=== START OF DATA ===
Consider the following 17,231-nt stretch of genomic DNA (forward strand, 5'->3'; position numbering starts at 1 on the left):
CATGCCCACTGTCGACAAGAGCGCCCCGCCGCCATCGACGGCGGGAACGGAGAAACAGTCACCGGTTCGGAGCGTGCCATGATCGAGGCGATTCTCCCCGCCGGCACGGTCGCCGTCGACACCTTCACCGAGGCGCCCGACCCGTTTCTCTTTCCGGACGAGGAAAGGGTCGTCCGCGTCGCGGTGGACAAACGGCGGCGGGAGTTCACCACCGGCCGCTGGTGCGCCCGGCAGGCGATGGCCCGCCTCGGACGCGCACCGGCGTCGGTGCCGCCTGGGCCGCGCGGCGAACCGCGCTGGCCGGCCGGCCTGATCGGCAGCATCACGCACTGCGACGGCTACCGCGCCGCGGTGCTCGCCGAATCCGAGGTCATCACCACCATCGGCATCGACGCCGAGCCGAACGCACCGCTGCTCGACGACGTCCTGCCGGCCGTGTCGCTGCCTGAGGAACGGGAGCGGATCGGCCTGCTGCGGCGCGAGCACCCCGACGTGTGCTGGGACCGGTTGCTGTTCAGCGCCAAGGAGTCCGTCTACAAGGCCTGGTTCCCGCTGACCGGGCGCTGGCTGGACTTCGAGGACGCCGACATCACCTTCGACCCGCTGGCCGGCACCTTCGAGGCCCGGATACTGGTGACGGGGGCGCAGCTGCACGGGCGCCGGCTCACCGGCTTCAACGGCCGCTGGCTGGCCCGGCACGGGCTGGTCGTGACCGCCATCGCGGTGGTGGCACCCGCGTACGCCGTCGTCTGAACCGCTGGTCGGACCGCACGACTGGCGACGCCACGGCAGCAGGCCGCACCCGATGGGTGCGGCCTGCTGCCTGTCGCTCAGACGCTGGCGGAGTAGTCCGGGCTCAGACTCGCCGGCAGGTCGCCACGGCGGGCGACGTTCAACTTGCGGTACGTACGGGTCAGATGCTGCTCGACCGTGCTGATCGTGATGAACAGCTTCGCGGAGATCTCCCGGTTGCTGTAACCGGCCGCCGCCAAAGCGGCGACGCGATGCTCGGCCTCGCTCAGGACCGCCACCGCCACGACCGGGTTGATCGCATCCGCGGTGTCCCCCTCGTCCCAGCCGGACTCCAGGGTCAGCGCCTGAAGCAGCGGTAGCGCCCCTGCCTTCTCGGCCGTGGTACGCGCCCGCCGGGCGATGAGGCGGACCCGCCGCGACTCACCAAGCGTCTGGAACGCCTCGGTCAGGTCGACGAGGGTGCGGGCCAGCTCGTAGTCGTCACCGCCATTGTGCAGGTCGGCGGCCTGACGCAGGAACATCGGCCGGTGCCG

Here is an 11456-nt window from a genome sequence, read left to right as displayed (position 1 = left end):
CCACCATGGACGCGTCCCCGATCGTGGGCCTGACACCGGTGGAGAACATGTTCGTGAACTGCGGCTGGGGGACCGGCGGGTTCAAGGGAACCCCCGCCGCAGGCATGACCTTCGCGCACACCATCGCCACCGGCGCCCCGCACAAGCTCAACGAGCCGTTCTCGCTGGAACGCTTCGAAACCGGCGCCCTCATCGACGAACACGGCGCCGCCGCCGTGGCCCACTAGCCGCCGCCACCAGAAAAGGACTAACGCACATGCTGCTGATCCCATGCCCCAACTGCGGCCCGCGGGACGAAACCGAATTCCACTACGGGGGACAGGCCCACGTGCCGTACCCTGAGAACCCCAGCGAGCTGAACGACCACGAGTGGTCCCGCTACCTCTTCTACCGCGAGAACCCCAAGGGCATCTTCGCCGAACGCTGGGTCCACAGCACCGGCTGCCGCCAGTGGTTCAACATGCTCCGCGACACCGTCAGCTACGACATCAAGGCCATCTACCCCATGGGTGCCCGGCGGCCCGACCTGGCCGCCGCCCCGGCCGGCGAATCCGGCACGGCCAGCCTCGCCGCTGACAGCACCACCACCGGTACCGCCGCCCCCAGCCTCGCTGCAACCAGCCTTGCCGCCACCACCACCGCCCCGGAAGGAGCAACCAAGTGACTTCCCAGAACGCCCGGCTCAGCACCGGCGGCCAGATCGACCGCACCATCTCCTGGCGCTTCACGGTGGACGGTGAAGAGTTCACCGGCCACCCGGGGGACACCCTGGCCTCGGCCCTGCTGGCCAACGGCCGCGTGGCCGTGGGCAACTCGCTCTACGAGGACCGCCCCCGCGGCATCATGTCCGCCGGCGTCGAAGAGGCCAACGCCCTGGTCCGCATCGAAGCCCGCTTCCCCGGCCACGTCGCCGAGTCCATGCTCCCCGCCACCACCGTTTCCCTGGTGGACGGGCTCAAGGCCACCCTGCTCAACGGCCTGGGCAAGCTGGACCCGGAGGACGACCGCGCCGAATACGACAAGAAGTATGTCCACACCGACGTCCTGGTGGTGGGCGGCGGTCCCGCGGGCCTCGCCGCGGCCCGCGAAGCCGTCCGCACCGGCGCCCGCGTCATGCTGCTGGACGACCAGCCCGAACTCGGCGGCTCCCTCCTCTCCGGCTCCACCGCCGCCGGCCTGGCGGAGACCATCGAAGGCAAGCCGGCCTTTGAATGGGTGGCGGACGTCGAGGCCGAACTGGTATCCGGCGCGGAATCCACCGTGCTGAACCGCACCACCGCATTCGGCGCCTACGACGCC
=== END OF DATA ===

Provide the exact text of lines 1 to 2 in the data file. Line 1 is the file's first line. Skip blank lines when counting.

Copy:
Consider the following 17,231-nt stretch of genomic DNA (forward strand, 5'->3'; position numbering starts at 1 on the left):
CATGCCCACTGTCGACAAGAGCGCCCCGCCGCCATCGACGGCGGGAACGGAGAAACAGTCACCGGTTCGGAGCGTGCCATGATCGAGGCGATTCTCCCCGCCGGCACGGTCGCCGTCGACACCTTCACCGAGGCGCCCGACCCGTTTCTCTTTCCGGACGAGGAAAGGGTCGTCCGCGTCGCGGTGGACAAACGGCGGCGGGAGTTCACCACCGGCCGCTGGTGCGCCCGGCAGGCGATGGCCCGCCTCGGACGCGCACCGGCGTCGGTGCCGCCTGGGCCGCGCGGCGAACCGCGCTGGCCGGCCGGCCTGATCGGCAGCATCACGCACTGCGACGGCTACCGCGCCGCGGTGCTCGCCGAATCCGAGGTCATCACCACCATCGGCATCGACGCCGAGCCGAACGCACCGCTGCTCGACGACGTCCTGCCGGCCGTGTCGCTGCCTGAGGAACGGGAGCGGATCGGCCTGCTGCGGCGCGAGCACCCCGACGTGTGCTGGGACCGGTTGCTGTTCAGCGCCAAGGAGTCCGTCTACAAGGCCTGGTTCCCGCTGACCGGGCGCTGGCTGGACTTCGAGGACGCCGACATCACCTTCGACCCGCTGGCCGGCACCTTCGAGGCCCGGATACTGGTGACGGGGGCGCAGCTGCACGGGCGCCGGCTCACCGGCTTCAACGGCCGCTGGCTGGCCCGGCACGGGCTGGTCGTGACCGCCATCGCGGTGGTGGCACCCGCGTACGCCGTCGTCTGAACCGCTGGTCGGACCGCACGACTGGCGACGCCACGGCAGCAGGCCGCACCCGATGGGTGCGGCCTGCTGCCTGTCGCTCAGACGCTGGCGGAGTAGTCCGGGCTCAGACTCGCCGGCAGGTCGCCACGGCGGGCGACGTTCAACTTGCGGTACGTACGGGTCAGATGCTGCTCGACCGTGCTGATCGTGATGAACAGCTTCGCGGAGATCTCCCGGTTGCTGTAACCGGCCGCCGCCAAAGCGGCGACGCGATGCTCGGCCTCGCTCAGGACCGCCACCGCCACGACCGGGTTGATCGCATCCGCGGTGTCCCCCTCGTCCCAGCCGGACTCCAGGGTCAGCGCCTGAAGCAGCGGTAGCGCCCCTGCCTTCTCGGCCGTGGTACGCGCCCGCCGGGCGATGAGGCGGACCCGCCGCGACTCACCAAGCGTCTGGAACGCCTCGGTCAGGTCGACGAGGGTGCGGGCCAGCTCGTAGTCGTCACCGCCATTGTGCAGGTCGGCGGCCTGACGCAGGAACATCGGCCGGTGCCG